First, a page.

Tuesday, July 24, 2012

New York City: Wieners

I had been wanting to try the fabled Papaya King for a long time. So we had it for breakfast on our way to the Natural History Museum. Papaya King was good. Very good. It's still just a hot dog, though. But it's a perfect vehicle to glide into our NYC food eat extraganza (I prefer the word without the VA). Plus, since we're talking about wieners, we have another act from the play about our wiener, Beckett. This installment of David, Plaze is entitled, "Refresh My Pancakes." I have mustard all over my hands.

  REFRESH MY PANCAKES

SCENE: Morning. David, Tania, and Beckett are in bed.

BECKETT: What a wonderful sleep. I would like it very much if my pillow were made of pancakes. Then when I wake up in the morning I could say, “Oh! Breakfast!”

DAVID: Is that a MitchHedberg joke? Regardless, that is a very good idea, Beckett. But then you’d have to employ someone to change the pancakes every morning.

TANIA: Change the pancakes, or replace the pancakes?

DAVID: Hm. Good question. I suppose it would be “replace” since “changing the pancakes” implies that there are pancakes leftover, and Beckett would never leave any pancakes behind. Or would the person refresh the pancakes?

TANIA: refreshmypancakes.com.

DAVID: Oh. That’s good. We should buy that URL. But that still doesn’t solve this problem about whether the pancakes are replaced, or refreshed, or changed. And, more importantly, who’s replacing, refreshing, or changing these pillow pancakes?

TANIA: We could hire someone. His sole job would be to replace the pancakes after Beckett has eaten them.

DAVID: That’s a good idea. But where does this pancake replacer get the pancakes from? Surely he doesn’t make them as well?

TANIA: No, no. He’s like a butler, or a waiter, very specific skill set. He needs to be focused on the task at hand. We’d have to hire a chef to make the pancakes. 

Something about the colors they use at Papaya King makes me really hungry. I love the way it looks. It reminds me of Orange Julius. I actually enjoyed going shopping at the mall with my mom when I was a kid because I knew I would get a hot dog and an Orange Julius. Unfortunately, a quick search shows that Orange Julius is a fledgling chain at this point and has been absorbed by Dairy Queen? Or maybe it was absorbed by that dude's head fat?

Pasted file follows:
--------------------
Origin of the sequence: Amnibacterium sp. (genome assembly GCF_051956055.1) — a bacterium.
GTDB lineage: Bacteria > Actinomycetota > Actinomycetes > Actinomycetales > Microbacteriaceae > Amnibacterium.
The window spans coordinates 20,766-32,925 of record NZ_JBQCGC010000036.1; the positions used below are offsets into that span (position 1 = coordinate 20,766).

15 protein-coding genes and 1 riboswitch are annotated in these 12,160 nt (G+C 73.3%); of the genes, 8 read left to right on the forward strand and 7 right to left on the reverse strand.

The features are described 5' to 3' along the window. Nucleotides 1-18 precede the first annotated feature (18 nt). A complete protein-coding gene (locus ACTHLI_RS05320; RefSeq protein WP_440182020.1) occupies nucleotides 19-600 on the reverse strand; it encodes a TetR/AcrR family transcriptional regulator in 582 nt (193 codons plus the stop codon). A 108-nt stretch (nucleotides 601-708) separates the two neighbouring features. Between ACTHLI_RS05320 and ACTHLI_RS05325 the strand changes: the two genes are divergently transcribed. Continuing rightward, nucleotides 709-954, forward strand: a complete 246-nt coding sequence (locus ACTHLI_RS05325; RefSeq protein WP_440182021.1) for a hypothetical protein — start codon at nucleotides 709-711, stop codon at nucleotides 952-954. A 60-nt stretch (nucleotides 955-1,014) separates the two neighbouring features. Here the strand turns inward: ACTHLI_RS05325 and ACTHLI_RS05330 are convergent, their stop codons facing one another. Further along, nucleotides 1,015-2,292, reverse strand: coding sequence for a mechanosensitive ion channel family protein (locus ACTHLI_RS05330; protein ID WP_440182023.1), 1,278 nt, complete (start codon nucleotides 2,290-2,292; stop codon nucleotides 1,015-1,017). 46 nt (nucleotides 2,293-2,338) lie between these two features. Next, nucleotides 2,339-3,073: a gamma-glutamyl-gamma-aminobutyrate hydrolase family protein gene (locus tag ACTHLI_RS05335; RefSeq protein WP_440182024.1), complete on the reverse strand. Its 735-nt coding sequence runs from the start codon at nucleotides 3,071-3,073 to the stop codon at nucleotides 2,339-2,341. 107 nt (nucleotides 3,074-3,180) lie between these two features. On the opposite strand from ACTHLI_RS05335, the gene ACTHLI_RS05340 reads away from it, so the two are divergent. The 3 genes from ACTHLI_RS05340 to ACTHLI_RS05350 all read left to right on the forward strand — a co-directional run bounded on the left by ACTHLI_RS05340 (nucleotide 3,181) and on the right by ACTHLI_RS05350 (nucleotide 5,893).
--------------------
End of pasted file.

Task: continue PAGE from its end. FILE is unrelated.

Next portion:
DAVID: So then we’d have two people in our employ, one to make the pancakes and one to change, replace, or refresh the pancakes?

TANIA: Yes. What does refreshing pancakes entail, though?

DAVID: I don’t know. He’d probably mostly be replacing the pancakes. I can’t imagine Beckett awaking and not eating all the pancakes he’s sleeping on. But in the unlikely event that Beckett eats some of his pancakes, and leaves some uneaten, then the pancake waiter fellow would change his pancakes. Do you agree that this must be true?

TANIA: Yes, David, indeed it does sound like it must happen in the manner you have just described.

DAVID: Now, on the extremely rare occasion that Beckett awakes and doesn’t eat his pancakes at all, and, heaven forbid, begins his day by leaving a perfectly good plate of pancakes on the bed, the pancake waiter fellow has a number of options available to him: he can throw the unfinished pancakes out, for instance. Or give them to another dog, perhaps in a neighboring town. Or he can eat them himself. Three options. Or he can return them to the kitchen, or wherever the pancake pillows are assembled, and refresh the pancakes. They might be a little old, but they’re not bad. That’s four options and I prefer the fourth best. We should write that into his contract.

TANIA: They just need a little refreshing you’re saying? But, again: exactly how does one refresh pancakes?